CAPITAL IMPROVEMENT (MOST EXPENSIVE)
CAPITAL IMPROVEMENT (MOST EXPENSIVE). On October 12, 2010, Dubuque's most expensive capital improvement project began. The program involved converting the city's 40-year-old waste water pollution control plant from an incineration process to anaerobic digestion. The $64 million facility was fully operational by the end of 2013. (1) While the option had the highest initial capital cost, it represented the lowest annual operating and maintenance costs. It was also considered to be the most sustainable option when considering the long-term benefits and environmental impact.
The first treatment of Dubuque's waste water was in 1956--130 years after it became a city. Until then all waste water went directly into the MISSISSIPPI RIVER.
After the plant became functional, there was to be no waste product. Usable material would be generated that could be used for composting or as a soil amendment. Eventually the plant was expected to generate 800 kilowatts of energy--enough operate the plant.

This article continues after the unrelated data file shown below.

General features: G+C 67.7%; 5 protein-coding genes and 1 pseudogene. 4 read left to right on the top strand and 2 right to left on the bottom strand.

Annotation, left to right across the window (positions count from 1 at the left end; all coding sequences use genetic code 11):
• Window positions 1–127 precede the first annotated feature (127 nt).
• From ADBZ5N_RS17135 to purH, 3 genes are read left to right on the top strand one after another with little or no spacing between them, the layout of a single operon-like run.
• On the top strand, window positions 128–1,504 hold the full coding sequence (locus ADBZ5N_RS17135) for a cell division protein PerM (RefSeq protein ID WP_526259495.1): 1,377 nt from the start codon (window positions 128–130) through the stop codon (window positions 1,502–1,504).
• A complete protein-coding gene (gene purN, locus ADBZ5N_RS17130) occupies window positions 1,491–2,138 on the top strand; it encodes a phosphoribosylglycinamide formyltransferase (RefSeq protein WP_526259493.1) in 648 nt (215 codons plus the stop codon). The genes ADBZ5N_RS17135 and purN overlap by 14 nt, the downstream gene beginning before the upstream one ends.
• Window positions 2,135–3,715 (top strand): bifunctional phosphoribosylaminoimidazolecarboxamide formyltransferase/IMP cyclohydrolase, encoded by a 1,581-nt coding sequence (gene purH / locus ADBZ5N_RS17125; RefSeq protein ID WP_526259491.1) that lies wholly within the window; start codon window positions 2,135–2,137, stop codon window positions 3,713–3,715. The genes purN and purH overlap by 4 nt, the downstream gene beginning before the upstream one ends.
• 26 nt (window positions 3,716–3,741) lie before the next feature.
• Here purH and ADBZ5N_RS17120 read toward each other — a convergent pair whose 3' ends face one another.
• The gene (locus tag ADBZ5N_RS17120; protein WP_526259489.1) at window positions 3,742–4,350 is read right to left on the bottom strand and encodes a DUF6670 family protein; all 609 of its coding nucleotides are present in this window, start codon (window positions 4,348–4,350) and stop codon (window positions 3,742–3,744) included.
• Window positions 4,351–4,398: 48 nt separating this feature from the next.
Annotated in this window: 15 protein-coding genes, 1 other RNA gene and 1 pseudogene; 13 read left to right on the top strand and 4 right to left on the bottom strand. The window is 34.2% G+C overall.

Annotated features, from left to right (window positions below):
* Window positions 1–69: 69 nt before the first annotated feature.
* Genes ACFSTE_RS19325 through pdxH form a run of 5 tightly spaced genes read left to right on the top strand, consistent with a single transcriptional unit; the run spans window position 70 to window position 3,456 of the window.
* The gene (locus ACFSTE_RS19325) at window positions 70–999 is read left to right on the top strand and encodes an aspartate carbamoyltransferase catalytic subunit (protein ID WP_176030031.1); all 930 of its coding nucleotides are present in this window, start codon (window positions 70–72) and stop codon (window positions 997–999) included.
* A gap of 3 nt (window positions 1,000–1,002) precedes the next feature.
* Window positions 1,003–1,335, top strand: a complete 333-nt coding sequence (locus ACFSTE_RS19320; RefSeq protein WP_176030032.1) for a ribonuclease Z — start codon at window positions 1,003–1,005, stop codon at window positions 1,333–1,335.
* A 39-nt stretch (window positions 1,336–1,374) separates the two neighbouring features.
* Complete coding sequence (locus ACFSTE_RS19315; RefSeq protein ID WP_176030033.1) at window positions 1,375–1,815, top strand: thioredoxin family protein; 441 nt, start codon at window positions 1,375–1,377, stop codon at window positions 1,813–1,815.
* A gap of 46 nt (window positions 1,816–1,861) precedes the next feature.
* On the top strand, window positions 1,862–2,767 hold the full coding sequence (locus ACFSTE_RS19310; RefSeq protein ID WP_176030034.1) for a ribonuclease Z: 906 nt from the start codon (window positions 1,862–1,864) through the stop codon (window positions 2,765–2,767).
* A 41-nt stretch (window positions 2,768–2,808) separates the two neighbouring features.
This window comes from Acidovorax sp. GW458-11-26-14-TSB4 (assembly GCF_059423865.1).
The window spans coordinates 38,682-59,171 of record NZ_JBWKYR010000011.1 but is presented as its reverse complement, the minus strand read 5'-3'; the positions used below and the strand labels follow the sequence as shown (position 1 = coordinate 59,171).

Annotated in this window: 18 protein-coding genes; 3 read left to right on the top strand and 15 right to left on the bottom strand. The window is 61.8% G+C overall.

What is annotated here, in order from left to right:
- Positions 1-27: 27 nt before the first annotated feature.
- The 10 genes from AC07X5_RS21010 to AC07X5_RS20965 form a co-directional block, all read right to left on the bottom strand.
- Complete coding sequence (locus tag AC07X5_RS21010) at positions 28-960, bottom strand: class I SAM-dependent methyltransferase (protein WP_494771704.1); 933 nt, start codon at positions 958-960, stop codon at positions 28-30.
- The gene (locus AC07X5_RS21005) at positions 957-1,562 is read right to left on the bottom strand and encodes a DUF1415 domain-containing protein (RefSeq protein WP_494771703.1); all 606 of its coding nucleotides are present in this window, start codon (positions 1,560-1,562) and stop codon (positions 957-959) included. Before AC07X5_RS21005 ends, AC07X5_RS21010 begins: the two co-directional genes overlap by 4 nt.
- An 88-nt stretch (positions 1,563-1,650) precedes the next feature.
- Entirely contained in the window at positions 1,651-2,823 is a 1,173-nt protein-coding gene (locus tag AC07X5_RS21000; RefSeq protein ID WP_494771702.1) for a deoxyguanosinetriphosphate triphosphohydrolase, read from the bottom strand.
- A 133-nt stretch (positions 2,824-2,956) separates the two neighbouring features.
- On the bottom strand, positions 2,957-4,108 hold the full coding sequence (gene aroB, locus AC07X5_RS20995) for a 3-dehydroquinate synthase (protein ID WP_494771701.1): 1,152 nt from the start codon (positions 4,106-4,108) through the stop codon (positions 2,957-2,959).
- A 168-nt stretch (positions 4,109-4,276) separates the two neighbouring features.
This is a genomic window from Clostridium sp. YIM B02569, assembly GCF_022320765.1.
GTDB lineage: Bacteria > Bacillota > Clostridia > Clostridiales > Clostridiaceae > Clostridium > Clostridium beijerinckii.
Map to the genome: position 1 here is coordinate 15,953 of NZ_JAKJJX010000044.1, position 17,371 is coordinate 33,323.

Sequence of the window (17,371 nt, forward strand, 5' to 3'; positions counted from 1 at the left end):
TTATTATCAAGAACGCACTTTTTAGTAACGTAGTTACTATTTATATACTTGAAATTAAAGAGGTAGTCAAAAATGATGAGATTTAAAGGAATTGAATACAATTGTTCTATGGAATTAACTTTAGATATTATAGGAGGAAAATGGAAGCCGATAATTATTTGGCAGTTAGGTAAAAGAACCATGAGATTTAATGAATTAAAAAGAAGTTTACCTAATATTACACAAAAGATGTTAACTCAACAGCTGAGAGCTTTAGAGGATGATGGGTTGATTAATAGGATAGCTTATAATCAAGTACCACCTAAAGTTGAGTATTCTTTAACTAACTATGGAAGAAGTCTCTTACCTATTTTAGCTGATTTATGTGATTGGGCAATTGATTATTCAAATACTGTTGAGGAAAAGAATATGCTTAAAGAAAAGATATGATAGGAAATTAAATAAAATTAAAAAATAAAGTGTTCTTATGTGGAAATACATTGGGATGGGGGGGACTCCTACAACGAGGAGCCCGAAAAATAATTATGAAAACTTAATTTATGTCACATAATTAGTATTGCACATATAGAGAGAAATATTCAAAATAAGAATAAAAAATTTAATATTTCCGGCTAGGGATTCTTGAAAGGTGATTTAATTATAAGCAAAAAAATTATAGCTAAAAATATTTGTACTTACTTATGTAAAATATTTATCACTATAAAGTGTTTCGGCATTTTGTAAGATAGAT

The treatment facility's distinction of being the city's largest capital project was lost to the BEE BRANCH improvements. (2) In 2015, two years after completing the treatment center, City officials were considering nearly $12 million in further improvements. This would be a 15-year plan of staggered upgrades to comply with new limits on the removal of nutrients commonly found in runoff from wastewater-treatment plants and farms. (3)
1. Barton, Thomas J. "Dubuque Eyes $12 Million Project," Telegraph Herald, September 8, 2015, p. 1